Watts Service Focus

Tenants’ duties and the Ozone Regulations

In most commercial lease agreements there will almost certainly be a clause binding the tenant to comply with statute. Where dilapidations are concerned, care must be taken in the interpretation of the statutory compliance clauses as these can extend tenants’ obligations to include improvement of the premises and are often misconstrued.

For example, it is clearly unreasonable to expect a tenant to carry out works that are necessary to ensure compliance with the Building Regulations when these are not, in themselves, retrospective – at least not yet!

Many statutory obligations cease once a property has been vacated. There is for instance no obligation on an outgoing tenant to provide a fire risk assessment on a building that they will no longer occupy. Similarly, there is no point in a landlord asking a tenant to show compliance with disability discrimination issues once he has vacated. These are occupier-related obligations, specific to the manner in which the tenant uses a property, and cease once the tenant has vacated the premises.

One compliance-related issue that is coming up more frequently, and will continue to do so for some years to come, is the question of R22. The Ozone Regulations came into force in 2000 to eliminate the use of HCFCs (or hydrochloroflourocarbons). These are ozone depleting substances which have many uses including that of a refrigerant in air conditioning and other cooling systems.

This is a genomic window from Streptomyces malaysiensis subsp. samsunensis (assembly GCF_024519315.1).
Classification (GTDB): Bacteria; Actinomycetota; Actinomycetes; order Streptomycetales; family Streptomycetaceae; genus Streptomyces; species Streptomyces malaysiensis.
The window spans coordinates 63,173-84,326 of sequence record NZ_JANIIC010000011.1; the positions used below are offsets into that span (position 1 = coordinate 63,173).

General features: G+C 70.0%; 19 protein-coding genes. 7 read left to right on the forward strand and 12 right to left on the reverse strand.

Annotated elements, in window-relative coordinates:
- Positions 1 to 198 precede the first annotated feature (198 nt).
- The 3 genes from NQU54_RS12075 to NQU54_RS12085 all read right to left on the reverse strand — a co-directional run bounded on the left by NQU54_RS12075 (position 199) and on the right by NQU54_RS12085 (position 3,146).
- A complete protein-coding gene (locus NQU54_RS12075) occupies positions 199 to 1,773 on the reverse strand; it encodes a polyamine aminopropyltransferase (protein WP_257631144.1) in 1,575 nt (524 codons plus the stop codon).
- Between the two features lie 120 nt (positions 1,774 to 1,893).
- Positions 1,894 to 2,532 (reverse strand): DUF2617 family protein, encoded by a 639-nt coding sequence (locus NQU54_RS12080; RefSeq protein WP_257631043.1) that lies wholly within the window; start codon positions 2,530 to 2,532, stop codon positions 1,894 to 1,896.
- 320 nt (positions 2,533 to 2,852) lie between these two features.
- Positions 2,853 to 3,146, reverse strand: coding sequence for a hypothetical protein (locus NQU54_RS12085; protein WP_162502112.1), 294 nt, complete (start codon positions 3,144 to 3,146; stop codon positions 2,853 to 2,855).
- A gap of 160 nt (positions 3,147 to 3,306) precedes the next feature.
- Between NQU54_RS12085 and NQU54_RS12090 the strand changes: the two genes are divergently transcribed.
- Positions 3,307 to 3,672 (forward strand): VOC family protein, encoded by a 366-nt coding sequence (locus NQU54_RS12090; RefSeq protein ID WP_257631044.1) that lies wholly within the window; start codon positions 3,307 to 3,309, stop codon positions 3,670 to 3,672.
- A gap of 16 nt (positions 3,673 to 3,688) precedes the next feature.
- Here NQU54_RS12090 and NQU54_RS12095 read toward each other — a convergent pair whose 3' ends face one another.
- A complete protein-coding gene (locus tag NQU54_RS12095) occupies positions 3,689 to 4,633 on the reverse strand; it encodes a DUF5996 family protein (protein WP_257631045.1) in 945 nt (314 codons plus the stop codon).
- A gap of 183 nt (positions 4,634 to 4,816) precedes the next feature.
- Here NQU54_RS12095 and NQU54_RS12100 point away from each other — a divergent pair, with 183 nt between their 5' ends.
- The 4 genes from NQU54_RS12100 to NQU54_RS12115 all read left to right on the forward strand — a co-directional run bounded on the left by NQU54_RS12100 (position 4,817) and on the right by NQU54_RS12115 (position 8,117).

One HCFC, known as R22, was very commonly used in the past but since 2000 has been banned for use in new systems. Since 2010 the use of HCFCs – including R22 – as virgin top-up fluid on existing systems has also been banned and from 2015 their use as a recycled top-up fluid will be discontinued. R422d is traded as a drop in replacement, but its suitability and its effectiveness varies significantly. Of course, spare parts for those older systems will cease to be available by 2015 anyway, and so replacement may be the only option.

Tenants should be aware that increasing numbers of landlords are now including items in schedules of dilapidation which ask for the replacement of cooling systems, in compliance with the Ozone Regulations. If tenants find that such an item has been included at lease end, they should take professional advice. The only requirement at this point in time is that virgin fluid cannot be used to top-up cooling systems and so by implication, if a system is capable of being topped up with recycled R22 or indeed replaced with an alternative type of refrigerant then that is all that can be asked for.

Come 2015 the picture will change but, until then, asking for complete replacement of entire cooling systems cannot necessarily be justified.

For more information, contact Ian Laurie, Director at Watts Group on 0131 226 9250.

Watts Pocket Handbook

The Watts Bulletin is the technical companion to the Watts Pocket Handbook, the essential guide to property and construction, as used by professionals since 1983.

Watts Bulletin editor: Trevor Rushton.

To subscribe to Watts Pocket Handbook Online, visit wattshandbook.co.uk.